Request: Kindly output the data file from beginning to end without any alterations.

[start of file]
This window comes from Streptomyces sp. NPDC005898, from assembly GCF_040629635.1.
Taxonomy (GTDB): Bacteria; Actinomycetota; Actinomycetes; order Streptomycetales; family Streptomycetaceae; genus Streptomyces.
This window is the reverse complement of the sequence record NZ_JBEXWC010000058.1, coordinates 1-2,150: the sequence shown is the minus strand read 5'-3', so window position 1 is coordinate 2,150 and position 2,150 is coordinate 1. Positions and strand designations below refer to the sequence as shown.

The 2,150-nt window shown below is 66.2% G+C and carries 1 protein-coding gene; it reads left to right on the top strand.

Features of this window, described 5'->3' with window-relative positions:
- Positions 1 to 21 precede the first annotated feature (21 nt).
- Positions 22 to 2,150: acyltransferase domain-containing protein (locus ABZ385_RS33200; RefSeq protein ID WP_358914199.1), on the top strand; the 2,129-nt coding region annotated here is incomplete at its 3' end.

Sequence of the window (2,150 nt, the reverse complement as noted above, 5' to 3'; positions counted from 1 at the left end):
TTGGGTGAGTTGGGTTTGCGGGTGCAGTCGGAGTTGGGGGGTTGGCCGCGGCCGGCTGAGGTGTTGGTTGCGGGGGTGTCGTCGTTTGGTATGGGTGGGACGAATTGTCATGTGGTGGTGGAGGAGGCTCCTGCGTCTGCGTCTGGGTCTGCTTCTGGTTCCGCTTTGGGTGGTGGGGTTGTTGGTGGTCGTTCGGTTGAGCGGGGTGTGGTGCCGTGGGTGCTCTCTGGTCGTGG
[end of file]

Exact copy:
This window comes from Streptomyces sp. NPDC005898, from assembly GCF_040629635.1.
Taxonomy (GTDB): Bacteria; Actinomycetota; Actinomycetes; order Streptomycetales; family Streptomycetaceae; genus Streptomyces.
This window is the reverse complement of the sequence record NZ_JBEXWC010000058.1, coordinates 1-2,150: the sequence shown is the minus strand read 5'-3', so window position 1 is coordinate 2,150 and position 2,150 is coordinate 1. Positions and strand designations below refer to the sequence as shown.

The 2,150-nt window shown below is 66.2% G+C and carries 1 protein-coding gene; it reads left to right on the top strand.

Features of this window, described 5'->3' with window-relative positions:
- Positions 1 to 21 precede the first annotated feature (21 nt).
- Positions 22 to 2,150: acyltransferase domain-containing protein (locus ABZ385_RS33200; RefSeq protein ID WP_358914199.1), on the top strand; the 2,129-nt coding region annotated here is incomplete at its 3' end.

Sequence of the window (2,150 nt, the reverse complement as noted above, 5' to 3'; positions counted from 1 at the left end):
TTGGGTGAGTTGGGTTTGCGGGTGCAGTCGGAGTTGGGGGGTTGGCCGCGGCCGGCTGAGGTGTTGGTTGCGGGGGTGTCGTCGTTTGGTATGGGTGGGACGAATTGTCATGTGGTGGTGGAGGAGGCTCCTGCGTCTGCGTCTGGGTCTGCTTCTGGTTCCGCTTTGGGTGGTGGGGTTGTTGGTGGTCGTTCGGTTGAGCGGGGTGTGGTGCCGTGGGTGCTCTCTGGTCGTGG